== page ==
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Student news: UW-Madison engineering students arrive in Africa

After more than 40 hours of traveling, 30 University of Wisconsin-Madison students arrived Wednesday in Cape Town, South Africa to spend the next 2-1/2 weeks participating in a leadership seminar and service projects, as well as tour South Africa's capital city.

The engineering and genetics students will be paired with 30 University of Cape Town students later this week for the LeaderShape Institute, a national leadership program held annually at the UW-Madison College of Engineering. Though international students have come to the United States to participate in the program, this is the first time U.S. students have traveled abroad for LeaderShape. This year also marks the first time the LeaderShape seminar will be complemented with service projects to help students put their skills to use.

The trip began bright and early on New Year's Day, and immediately became an exercise in leadership as a great deal of logistical skill was needed to get 30 students, as well as two faculty advisers and their spouses, all in the right place at the right time for the flights.

Meg Holler, a junior genetics student, is one of the two student coordinators. She and civil engineering junior Rebecca Gilsdorf were responsible for keeping track of everyone. Main coordinator Kathy Prem from the Office of Engineering Career Services traveled ahead of the group to Cape Town, so Holler and Gilsdorf had to tackle the complications that come with taking a group to an entirely different continent.

What's most important for those coordinating a group traveling internationally? Cell phones, says Holler, and plenty of patience. A couple of logistical hiccups did come up that tested the resourcefulness of Holler, Gilsdorf and the other group members. One student missed the 5:00 a.m. bus from Madison to Chicago's O'Hare airport. Luckily, the student made it to the airport via a cab. Later in the trip, two students missed the final flight from Johannesburg, South Africa to Cape Town, and Holler and Gilsdorf had to sort through the situation and track down the students. Everything was just fine after the students were put on a later flight and arrived in Cape Town shortly after the rest of the group.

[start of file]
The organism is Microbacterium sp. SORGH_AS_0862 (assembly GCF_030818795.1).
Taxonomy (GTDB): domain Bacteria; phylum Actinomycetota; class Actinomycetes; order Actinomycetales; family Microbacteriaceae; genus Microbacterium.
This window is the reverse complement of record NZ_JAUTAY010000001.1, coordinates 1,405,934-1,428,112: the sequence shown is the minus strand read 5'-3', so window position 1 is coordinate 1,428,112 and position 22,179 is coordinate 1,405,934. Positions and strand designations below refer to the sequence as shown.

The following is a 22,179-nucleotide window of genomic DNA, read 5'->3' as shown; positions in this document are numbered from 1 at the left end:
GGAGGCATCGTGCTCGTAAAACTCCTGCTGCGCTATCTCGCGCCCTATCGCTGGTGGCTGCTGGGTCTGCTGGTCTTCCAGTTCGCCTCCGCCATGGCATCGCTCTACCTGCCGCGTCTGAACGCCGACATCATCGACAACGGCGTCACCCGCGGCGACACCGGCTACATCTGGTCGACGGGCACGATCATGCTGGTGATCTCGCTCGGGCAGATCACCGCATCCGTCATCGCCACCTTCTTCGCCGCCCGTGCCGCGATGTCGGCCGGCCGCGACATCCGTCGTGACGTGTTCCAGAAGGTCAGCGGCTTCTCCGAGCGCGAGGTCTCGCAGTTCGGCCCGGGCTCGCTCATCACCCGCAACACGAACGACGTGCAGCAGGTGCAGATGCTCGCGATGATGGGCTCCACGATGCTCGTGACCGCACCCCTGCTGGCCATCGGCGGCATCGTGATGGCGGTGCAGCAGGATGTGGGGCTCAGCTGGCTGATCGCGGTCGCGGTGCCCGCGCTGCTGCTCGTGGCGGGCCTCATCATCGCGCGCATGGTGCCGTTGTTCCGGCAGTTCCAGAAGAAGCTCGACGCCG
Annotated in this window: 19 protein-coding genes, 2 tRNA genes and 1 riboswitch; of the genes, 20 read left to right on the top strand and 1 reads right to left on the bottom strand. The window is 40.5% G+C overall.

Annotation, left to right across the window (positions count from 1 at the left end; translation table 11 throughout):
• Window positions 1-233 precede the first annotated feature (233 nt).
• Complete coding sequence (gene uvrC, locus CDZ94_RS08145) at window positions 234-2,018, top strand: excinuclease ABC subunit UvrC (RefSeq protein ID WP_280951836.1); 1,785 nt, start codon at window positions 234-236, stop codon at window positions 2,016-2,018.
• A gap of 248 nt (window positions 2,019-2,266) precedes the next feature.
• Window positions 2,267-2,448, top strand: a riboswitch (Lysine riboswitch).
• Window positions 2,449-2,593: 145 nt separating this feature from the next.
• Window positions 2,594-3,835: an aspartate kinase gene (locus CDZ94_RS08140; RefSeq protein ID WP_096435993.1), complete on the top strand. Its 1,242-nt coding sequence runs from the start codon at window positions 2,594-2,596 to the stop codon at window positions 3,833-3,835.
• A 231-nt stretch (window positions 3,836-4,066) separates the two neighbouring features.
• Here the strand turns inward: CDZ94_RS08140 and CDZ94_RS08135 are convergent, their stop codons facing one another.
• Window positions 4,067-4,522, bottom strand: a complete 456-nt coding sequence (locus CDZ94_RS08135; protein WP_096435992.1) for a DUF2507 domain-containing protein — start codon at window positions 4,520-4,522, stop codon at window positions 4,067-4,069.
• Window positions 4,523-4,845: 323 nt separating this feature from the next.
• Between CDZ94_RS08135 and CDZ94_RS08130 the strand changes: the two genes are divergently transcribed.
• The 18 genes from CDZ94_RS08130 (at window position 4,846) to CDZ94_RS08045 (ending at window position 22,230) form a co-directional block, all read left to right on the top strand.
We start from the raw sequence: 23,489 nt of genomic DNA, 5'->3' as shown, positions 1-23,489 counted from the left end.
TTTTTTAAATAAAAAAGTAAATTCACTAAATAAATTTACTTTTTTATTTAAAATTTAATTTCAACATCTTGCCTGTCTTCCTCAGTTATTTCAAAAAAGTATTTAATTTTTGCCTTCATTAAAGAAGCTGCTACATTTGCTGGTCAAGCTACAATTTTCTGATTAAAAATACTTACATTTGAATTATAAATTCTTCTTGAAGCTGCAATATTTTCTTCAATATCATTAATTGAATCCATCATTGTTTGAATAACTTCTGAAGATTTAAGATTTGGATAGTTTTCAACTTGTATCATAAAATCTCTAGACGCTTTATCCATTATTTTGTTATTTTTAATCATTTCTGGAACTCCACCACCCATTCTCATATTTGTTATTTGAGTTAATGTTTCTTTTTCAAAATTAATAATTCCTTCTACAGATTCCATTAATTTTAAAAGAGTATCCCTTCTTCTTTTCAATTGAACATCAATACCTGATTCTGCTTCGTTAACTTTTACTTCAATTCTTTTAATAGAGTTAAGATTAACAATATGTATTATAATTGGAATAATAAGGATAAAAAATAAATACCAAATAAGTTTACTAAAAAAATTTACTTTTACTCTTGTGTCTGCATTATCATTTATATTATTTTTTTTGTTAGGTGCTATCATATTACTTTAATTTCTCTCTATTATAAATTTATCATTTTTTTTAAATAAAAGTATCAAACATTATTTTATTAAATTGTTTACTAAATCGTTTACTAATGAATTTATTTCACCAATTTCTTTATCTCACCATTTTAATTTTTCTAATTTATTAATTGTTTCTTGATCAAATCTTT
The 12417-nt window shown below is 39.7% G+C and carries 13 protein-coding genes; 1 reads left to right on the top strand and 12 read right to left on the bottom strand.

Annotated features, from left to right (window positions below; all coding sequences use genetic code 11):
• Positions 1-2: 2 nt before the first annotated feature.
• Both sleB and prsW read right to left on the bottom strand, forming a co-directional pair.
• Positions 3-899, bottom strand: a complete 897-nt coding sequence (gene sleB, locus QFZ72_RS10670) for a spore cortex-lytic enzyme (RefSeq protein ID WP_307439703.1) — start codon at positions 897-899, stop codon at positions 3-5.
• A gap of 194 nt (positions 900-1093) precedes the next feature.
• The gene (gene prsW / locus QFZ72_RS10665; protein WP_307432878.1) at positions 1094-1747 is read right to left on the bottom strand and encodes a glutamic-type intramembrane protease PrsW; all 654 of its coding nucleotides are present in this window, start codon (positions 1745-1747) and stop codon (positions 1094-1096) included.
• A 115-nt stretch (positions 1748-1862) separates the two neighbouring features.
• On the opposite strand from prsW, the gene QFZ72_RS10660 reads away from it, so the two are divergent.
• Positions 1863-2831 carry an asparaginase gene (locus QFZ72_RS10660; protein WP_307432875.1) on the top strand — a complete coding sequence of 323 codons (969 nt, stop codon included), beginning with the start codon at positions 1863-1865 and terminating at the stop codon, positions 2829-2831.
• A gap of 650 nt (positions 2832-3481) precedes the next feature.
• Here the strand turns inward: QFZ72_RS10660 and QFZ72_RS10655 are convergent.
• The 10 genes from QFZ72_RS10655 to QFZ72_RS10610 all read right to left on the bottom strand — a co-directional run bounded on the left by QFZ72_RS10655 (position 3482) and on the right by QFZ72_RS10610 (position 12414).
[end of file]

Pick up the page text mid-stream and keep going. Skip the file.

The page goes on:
Otherwise, the trip went smoothly, and the greatest hassles involved broken remote controls for the personal TV screens on the 14-hour flight from Washington, D.C. to Johannesburg.

The other issues were common to any long distance traveler: fatigue and boredom. But when the South African airliner cruised over Namibia around 8:00 a.m. Wisconsin time, the students who weren't asleep got a fresh dose of enthusiasm for the trip. Another rush of adrenaline swept the cabin after the massive urban sprawl of Johannesburg appeared out of the reddish, vacant South African landscape. That boost proved crucial for students as they navigated the busy, perplexing layout of the Johannesburg airport.

The first thing everyone noticed about Africa as they stepped off the plane was the heat; Johannesburg boasted 39 degrees Celsius (102 degrees Fahrenheit) on Wednesday, and the stuffiness of the airport did little to help the group during their final layover. After some initial delay, the last flight went quickly and the group descended into the endless yellow lights of Cape Town about 9:00 p.m. local time (1:00 p.m. Wisconsin time).

Map of South Africa

Industrial engineering senior Matt Kopetsky says the sight of Cape Town was exciting. “This trip is going to be amazing,” he says. "I can't wait to see the city."

After a 20-minute ride—on the left side of the road—in the bright blue buses that will shuttle the group around in the coming weeks, the group arrived at their final stop: the University of Cape Town (UCT). UCT is situated at the base of Table Mountain, the 3,566 foot landmark that the group will hike in a couple of days. Its elevated position provides a stellar view of nighttime Cape Town.

Each student has an individual room (though many must share very few bathrooms) in the UCT dorm, which is structured in a square around an open courtyard with a massive palm tree in the center. The dorm, dubbed "Harry Potteresque" by Prem, has ivy growing on the walls, tower-like corners and large brick archways. The rooms themselves are warm-toned with wooden floors and furniture, as well as matching tan curtains and bedspreads. Some students claim their large wardrobe closets look like portals to the world of The Lion, the Witch and the Wardrobe.

Meg Holler hurries to a lookout at Cape Point.

Meg Holler hurries to a lookout at Cape Point. (large image)

In the morning, the students will jump start their trip with a tour of the campus and nearby forest preserve, and the afternoon will be spent in the famous Cape Town waterfront. However, for now the students have fallen into bed, exhausted but successful after traveling half a world away in the last two days.


 

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1/3/2008